Observations on being nice

Something has happened to me a few times in the last few days.  Something that has left me perplexed and a bit disturbed.  It is my normal practice to treat people the way I want to be treated.  That is what I was taught from infancy, an example set by my marvelous parents.  Whether it was passed down from their parents (which I know it was – my grandparents were just as awesome) or part of the Southern/Texan heritage I am so proud of, I don't know.  I just know that it is embedded deep in the fibers of my being.  To be pleasant, courteous or at minimal civil to everyone I deal with.  Do I always succeed – no, we all have our really. really bad days, but the good ones occur significantly more often.

I have noticed more often, recently and especially in the last few days, a difference in my interactions with sales clerks and other service providers – fast food servers and store clerks in particular.  Today for example, I was at the drive-thru at a fast food restaurant (yes, I know it is very bad for me, but sometimes, you are just in that much of a hurry), the server took my order through the little speaker board.  She politely repeated my order to make sure she had it correct, gave me the cost, thanked me and told me to have a nice day.  My response, which is what I generally say to everyone in this situation, was to say "Thank you and you have a nice day".  She responded with "thank you", but it was in a flustered, surprised tone.  I then pulled up to the window to pick-up my order.  Again, the window server was polite, handed me my order and thanked me.  Again, I said "Thank you and have a nice day".  Again, the server was a bit taken aback. 

On the drive back to my office, it occurred to me that this has happened to me several times in the last few days.  I was courteous and polite to someone waiting on me ( just recently, a store clerk, a waitress, a fast food server, a customer service rep with a major cell phone provider).  All of whom were at minimum polite and courteous, some who were downright friendly.  I treated them as I would anyone else and they were surprised and grateful.  I know we complain often about the poor rude service we receive, but do we really stop and think about how many there are of those people in comparision to the total number of service providers we interact with on a daily basis.   Have we also stopped and thought about how we treat these people?  How often do we take an unconcious attitude of superiority?  Or maybe more accurately, indifference.  A "these people are here to wait on me so they should be the one nice to me, not me to them" type of attitude.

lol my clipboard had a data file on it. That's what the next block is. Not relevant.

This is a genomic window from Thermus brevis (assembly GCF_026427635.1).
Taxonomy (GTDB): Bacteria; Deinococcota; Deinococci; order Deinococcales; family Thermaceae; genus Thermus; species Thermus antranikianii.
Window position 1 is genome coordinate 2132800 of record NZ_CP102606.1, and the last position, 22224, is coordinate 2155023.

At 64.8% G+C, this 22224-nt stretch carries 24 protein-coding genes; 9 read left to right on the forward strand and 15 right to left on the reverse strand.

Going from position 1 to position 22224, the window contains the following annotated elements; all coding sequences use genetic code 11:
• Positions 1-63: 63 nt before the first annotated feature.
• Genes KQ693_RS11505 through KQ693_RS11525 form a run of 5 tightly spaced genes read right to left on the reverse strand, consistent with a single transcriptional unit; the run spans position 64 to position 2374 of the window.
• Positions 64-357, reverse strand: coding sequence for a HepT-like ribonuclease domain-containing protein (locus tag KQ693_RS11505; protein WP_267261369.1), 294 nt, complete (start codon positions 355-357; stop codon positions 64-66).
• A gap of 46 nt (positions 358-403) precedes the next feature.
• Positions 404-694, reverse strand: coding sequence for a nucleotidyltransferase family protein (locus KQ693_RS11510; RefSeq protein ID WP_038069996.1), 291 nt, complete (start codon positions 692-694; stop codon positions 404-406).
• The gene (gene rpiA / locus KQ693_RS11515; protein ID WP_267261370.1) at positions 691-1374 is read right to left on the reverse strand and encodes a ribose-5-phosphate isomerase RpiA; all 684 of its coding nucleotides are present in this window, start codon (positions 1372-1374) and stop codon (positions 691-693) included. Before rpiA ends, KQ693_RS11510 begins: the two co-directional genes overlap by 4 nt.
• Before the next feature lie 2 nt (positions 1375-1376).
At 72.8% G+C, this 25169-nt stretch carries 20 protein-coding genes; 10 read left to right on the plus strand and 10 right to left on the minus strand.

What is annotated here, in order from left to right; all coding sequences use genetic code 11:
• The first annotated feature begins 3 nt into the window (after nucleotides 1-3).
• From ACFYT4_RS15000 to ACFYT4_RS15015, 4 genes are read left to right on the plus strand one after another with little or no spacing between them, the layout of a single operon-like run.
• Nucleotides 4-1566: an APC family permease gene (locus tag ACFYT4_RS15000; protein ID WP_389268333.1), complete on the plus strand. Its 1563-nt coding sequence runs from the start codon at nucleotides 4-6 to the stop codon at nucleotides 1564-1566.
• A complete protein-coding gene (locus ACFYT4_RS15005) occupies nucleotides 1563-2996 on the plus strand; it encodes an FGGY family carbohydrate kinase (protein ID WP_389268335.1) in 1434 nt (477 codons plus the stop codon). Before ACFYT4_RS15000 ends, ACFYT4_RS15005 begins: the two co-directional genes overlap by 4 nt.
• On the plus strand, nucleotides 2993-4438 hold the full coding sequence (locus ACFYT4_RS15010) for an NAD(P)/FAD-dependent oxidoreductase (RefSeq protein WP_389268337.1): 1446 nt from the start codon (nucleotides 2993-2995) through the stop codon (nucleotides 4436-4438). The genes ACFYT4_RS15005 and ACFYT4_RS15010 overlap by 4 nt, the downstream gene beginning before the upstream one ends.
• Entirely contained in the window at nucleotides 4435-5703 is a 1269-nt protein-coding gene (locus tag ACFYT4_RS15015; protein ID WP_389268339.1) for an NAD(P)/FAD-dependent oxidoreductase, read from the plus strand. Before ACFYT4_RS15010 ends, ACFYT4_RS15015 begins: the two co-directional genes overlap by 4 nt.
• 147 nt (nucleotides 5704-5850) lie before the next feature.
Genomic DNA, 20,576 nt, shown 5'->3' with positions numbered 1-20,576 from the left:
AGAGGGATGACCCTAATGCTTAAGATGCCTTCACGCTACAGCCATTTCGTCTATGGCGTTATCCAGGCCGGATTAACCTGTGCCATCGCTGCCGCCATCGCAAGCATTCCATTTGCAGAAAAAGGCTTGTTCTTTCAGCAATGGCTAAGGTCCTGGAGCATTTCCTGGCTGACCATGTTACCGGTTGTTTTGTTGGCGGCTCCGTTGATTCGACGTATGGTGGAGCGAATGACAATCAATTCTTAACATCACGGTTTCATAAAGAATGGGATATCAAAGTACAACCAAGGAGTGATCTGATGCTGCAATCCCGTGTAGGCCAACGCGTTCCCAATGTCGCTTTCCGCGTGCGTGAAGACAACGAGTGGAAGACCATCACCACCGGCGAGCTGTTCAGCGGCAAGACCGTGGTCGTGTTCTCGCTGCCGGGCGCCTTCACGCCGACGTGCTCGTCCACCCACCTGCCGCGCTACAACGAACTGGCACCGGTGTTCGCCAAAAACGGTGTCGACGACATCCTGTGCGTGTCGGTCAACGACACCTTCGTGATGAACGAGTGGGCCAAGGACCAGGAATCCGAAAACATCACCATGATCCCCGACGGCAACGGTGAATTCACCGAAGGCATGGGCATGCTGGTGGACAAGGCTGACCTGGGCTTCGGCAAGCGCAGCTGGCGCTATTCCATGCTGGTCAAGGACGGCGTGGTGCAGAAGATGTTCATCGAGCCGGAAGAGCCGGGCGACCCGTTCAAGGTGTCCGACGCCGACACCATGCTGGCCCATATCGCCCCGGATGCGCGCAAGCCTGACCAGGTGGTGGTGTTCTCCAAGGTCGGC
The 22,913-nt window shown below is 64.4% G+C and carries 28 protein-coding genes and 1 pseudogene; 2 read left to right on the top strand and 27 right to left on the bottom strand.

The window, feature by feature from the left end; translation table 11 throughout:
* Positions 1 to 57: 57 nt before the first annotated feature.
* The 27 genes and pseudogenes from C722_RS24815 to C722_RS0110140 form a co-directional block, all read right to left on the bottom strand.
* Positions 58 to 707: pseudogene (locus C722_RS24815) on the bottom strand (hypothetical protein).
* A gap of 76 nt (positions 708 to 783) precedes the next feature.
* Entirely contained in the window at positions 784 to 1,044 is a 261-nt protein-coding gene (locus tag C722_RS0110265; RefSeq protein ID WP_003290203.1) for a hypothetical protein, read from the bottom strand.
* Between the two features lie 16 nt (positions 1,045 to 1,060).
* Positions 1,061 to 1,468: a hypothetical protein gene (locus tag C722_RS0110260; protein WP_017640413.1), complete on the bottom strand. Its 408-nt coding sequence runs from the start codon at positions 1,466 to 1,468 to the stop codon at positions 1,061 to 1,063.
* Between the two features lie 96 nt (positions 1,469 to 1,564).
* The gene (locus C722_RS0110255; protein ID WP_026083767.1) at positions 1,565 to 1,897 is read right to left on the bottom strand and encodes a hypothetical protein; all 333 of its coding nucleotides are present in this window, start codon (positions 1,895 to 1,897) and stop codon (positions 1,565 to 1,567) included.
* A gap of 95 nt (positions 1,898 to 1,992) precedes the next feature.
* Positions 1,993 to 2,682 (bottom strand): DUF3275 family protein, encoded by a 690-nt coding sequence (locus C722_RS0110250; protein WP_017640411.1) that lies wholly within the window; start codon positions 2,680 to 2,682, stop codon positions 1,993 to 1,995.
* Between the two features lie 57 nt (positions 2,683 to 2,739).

It is both disturbing and perplexing that someone waiting on me should be surprised and so grateful that I was nice to them.  When did our society get to a point that it is not a normal practice for everyone to be nice or at least polite?  In my eyes (and in my heart), it is the way it should be.  So I send you out with this reminder, we are all human, we have extraordinary strengths and foibles. The young man serving your fries or checking you out at the grocery store may be a math whiz.  The girl working at the local discount store stocking shelves may be supporting her family working 3 jobs.  Don't these people deserve the same courtesy we extend to everyone else in our lives?  Of course they do.  And maybe, just maybe, if we start treating them a little better, they will start treating us a little better.  The old theory that a smile gets passed on.  Smile, say "thank you and have a really great day" to the barrista fixing your coffee tomorrow morning, then step away and watch how they treat the next customer.  There will be a difference.  There may only be a subtle difference, but there will be one.  And for each smile and courtesy that gets passed on, several people's days get brighter and the circle continues.